Pausing place, uncounted
The sky is often thought of as a limitless expanse; endless and unbounded - freedom writ large in a field of blue. And yet, we know that this is a fallacy. The blue belt that hugs the earth has a circumference, a limit point. It tapers out before the pitch-black of deep space begins. But even so. It’s that blue that - in looking up - we think of as infinite, as open possibility, unsurprisingly really; a black hole isn’t an entirely upbeat metaphor.
But what happens when the blue is brought down to earth? In Mira Gojak's work 'Pausing place, uncounted' 2019, bundles of blue yarn are tightly wrapped around a steel rod. The bundles are bulbous, bloating and weighing the sculpture down. Yet weightlessness is also work. The total length of yarn wrapped around this metal form corresponds to a succession of looped distances from the ground to the top of the stratosphere (the point at which the blue bleeds out). Here, we find the expanse of the sky compressed into anxious-looking nuggets. Collapse becomes theatrical, poetic gesture. But while this structure appears shaped by gravity and the tug of centripetal force, it is far from deflated. Not so much expunged from the sky as exhaled, released. Free, even.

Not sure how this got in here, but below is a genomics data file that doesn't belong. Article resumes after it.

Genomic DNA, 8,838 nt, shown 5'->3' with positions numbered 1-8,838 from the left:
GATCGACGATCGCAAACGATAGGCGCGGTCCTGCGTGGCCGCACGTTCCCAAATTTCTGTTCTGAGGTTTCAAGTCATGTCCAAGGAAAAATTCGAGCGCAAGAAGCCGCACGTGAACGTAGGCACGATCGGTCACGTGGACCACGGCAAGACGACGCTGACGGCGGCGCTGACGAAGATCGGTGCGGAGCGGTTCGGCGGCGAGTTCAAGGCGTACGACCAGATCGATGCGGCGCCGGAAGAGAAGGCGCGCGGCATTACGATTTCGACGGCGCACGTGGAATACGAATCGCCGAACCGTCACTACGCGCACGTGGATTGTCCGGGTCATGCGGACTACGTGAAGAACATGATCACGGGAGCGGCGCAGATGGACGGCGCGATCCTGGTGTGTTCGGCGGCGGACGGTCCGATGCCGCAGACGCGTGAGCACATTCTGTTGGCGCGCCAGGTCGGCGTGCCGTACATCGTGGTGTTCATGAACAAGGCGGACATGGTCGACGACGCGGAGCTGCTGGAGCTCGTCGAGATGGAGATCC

Shown in 1 exhibition
The National 2019: New Australian Art, Art Gallery of New South Wales, Sydney, 29 Mar 2019–21 Jul 2019